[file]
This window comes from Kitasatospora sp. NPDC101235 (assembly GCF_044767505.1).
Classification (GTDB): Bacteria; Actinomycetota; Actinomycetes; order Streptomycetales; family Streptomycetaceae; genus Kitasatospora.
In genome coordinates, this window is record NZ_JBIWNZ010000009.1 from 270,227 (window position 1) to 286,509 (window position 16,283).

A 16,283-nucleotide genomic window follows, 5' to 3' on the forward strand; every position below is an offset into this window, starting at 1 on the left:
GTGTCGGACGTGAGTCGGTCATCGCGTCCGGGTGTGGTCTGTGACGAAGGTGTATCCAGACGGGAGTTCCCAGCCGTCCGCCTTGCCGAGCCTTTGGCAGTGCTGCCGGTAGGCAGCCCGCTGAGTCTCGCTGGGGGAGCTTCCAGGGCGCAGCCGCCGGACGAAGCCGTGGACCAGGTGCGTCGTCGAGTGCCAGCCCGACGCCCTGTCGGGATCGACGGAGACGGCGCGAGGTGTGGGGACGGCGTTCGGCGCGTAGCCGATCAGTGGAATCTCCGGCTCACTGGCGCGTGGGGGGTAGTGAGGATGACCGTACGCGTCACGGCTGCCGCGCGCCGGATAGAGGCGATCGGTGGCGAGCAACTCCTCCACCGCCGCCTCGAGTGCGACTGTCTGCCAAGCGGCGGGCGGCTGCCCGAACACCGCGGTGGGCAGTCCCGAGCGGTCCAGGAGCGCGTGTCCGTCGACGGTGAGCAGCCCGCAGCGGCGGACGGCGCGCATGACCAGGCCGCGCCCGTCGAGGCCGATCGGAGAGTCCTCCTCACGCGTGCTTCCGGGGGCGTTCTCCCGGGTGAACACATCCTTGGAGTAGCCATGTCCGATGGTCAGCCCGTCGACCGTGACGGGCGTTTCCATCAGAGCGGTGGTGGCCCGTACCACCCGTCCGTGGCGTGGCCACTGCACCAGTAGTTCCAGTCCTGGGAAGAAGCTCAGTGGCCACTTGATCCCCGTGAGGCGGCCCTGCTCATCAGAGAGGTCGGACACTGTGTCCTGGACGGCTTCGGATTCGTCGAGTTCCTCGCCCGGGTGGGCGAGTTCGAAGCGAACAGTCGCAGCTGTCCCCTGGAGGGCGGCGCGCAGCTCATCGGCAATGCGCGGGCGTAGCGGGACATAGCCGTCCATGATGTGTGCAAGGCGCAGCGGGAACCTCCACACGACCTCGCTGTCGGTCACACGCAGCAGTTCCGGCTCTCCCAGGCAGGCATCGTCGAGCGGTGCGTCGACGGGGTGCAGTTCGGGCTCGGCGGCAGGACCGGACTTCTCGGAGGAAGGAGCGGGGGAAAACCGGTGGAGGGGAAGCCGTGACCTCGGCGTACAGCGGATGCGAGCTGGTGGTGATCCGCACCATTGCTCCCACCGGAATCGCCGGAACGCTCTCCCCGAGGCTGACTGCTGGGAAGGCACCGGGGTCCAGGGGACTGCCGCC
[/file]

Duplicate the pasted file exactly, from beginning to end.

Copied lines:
This window comes from Kitasatospora sp. NPDC101235 (assembly GCF_044767505.1).
Classification (GTDB): Bacteria; Actinomycetota; Actinomycetes; order Streptomycetales; family Streptomycetaceae; genus Kitasatospora.
In genome coordinates, this window is record NZ_JBIWNZ010000009.1 from 270,227 (window position 1) to 286,509 (window position 16,283).

A 16,283-nucleotide genomic window follows, 5' to 3' on the forward strand; every position below is an offset into this window, starting at 1 on the left:
GTGTCGGACGTGAGTCGGTCATCGCGTCCGGGTGTGGTCTGTGACGAAGGTGTATCCAGACGGGAGTTCCCAGCCGTCCGCCTTGCCGAGCCTTTGGCAGTGCTGCCGGTAGGCAGCCCGCTGAGTCTCGCTGGGGGAGCTTCCAGGGCGCAGCCGCCGGACGAAGCCGTGGACCAGGTGCGTCGTCGAGTGCCAGCCCGACGCCCTGTCGGGATCGACGGAGACGGCGCGAGGTGTGGGGACGGCGTTCGGCGCGTAGCCGATCAGTGGAATCTCCGGCTCACTGGCGCGTGGGGGGTAGTGAGGATGACCGTACGCGTCACGGCTGCCGCGCGCCGGATAGAGGCGATCGGTGGCGAGCAACTCCTCCACCGCCGCCTCGAGTGCGACTGTCTGCCAAGCGGCGGGCGGCTGCCCGAACACCGCGGTGGGCAGTCCCGAGCGGTCCAGGAGCGCGTGTCCGTCGACGGTGAGCAGCCCGCAGCGGCGGACGGCGCGCATGACCAGGCCGCGCCCGTCGAGGCCGATCGGAGAGTCCTCCTCACGCGTGCTTCCGGGGGCGTTCTCCCGGGTGAACACATCCTTGGAGTAGCCATGTCCGATGGTCAGCCCGTCGACCGTGACGGGCGTTTCCATCAGAGCGGTGGTGGCCCGTACCACCCGTCCGTGGCGTGGCCACTGCACCAGTAGTTCCAGTCCTGGGAAGAAGCTCAGTGGCCACTTGATCCCCGTGAGGCGGCCCTGCTCATCAGAGAGGTCGGACACTGTGTCCTGGACGGCTTCGGATTCGTCGAGTTCCTCGCCCGGGTGGGCGAGTTCGAAGCGAACAGTCGCAGCTGTCCCCTGGAGGGCGGCGCGCAGCTCATCGGCAATGCGCGGGCGTAGCGGGACATAGCCGTCCATGATGTGTGCAAGGCGCAGCGGGAACCTCCACACGACCTCGCTGTCGGTCACACGCAGCAGTTCCGGCTCTCCCAGGCAGGCATCGTCGAGCGGTGCGTCGACGGGGTGCAGTTCGGGCTCGGCGGCAGGACCGGACTTCTCGGAGGAAGGAGCGGGGGAAAACCGGTGGAGGGGAAGCCGTGACCTCGGCGTACAGCGGATGCGAGCTGGTGGTGATCCGCACCATTGCTCCCACCGGAATCGCCGGAACGCTCTCCCCGAGGCTGACTGCTGGGAAGGCACCGGGGTCCAGGGGACTGCCGCC